• Pages: 72
  • Sales rank: 943,109
  • Age range: 10 - 12 Years
  • Product dimensions: 5.80 (w) x 8.80 (h) x 0.20 (d)

Meet the Author

Jorge Break was born in Mexico City, Mexico. At an early age, he developed a love of reading comic books and drawing. Jorge began working as a graphic designer and illustrator in 1993 and was published for the first time in MAD Magazine (Mexican Edition). Jorge has also illustrated for the Mexican Edition of Captain Tsubasa (a popular soccer Japanese-style manga), and from 2000 to 2007 he has worked on his own series, Meteorix 5.9. Stone Arch Books' adaptation of The Wizard of Oz is Jorge's first professional work published in the United States.

Benny Fuentes lives in Villahermosa, Tabasco in Mexico, wherethe temperature isjust as hot as the sauce. Hestudied graphic design in college, but now heworks as a full-time colorist in the comic book and graphic novel industry for companies likeMarvel, DC Comics,and Top Cow Productions. He shares his home with two crazy cats, Chelo and Kitty, who act like they own the place.

Since 1986, Martin Powell has been a freelance writer. He has written hundreds of stories, many of which have been published by Disney, Marvel, Tekno comix, Moonstone Books, and others. In 1989, Powell received an Eisner Award nomination for his graphic novel Scarlet in Gaslight. This award is one of the highest comic book honors.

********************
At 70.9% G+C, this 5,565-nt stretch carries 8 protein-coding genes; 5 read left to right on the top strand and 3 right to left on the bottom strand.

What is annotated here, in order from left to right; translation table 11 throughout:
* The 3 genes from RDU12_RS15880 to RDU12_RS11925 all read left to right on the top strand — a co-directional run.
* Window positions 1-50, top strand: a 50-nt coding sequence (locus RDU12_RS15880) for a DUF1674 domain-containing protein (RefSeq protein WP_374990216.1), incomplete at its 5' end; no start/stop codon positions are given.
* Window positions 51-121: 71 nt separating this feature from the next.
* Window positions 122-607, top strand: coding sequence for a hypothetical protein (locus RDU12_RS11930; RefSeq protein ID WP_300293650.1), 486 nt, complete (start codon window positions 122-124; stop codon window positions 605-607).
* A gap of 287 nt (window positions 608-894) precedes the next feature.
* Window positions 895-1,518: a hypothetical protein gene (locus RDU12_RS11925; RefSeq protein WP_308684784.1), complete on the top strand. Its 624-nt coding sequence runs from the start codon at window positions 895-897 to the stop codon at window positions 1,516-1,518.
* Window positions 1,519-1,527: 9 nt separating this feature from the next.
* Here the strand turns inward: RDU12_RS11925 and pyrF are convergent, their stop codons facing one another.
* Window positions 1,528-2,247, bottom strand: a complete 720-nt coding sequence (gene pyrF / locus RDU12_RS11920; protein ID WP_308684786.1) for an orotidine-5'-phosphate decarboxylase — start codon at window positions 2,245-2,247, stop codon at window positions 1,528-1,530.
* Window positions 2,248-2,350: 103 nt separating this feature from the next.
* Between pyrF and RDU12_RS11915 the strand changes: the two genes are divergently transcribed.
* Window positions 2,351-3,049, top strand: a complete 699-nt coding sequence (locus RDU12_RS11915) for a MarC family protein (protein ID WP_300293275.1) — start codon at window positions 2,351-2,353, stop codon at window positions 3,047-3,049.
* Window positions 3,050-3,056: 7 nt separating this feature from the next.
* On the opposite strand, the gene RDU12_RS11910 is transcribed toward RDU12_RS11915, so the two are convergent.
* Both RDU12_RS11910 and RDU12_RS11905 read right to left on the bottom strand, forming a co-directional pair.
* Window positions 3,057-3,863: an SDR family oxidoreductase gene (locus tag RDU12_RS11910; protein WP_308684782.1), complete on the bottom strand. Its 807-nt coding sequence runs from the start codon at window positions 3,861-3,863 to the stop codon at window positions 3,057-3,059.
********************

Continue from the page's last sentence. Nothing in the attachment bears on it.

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Read an Excerpt

Mary Engelbreit's Classic Library: The Wizard of Oz

By L. Baum
HarperCollins Publishers, Inc.
Copyright © 2008

L. Baum
All right reserved.


ISBN: 9780060081409


Chapter One

The Cyclone

Dorothy lived in the midst of the great Kansas prairies, with Uncle Henry, who was a farmer, and Aunt Em, who was the farmer's wife. Their house was small, for the lumber to build it had to be carried by wagon many miles. There were four walls, a floor and a roof, which made one room; and this room contained a rusty-looking cooking stove, a cupboard for the dishes, a table, three or four chairs, and the beds. Uncle Henry and Aunt Em had a big bed in one corner and Dorothy a little bed in another corner. There was no garret at all, and no cellar—except a small hole, dug in the ground, called a cyclone cellar, where the family could go in case one of those great whirlwinds arose, mighty enough to crush any building in its path. It was reached by a trap-door in the middle of the floor, from which a ladder led down into the small, dark hole.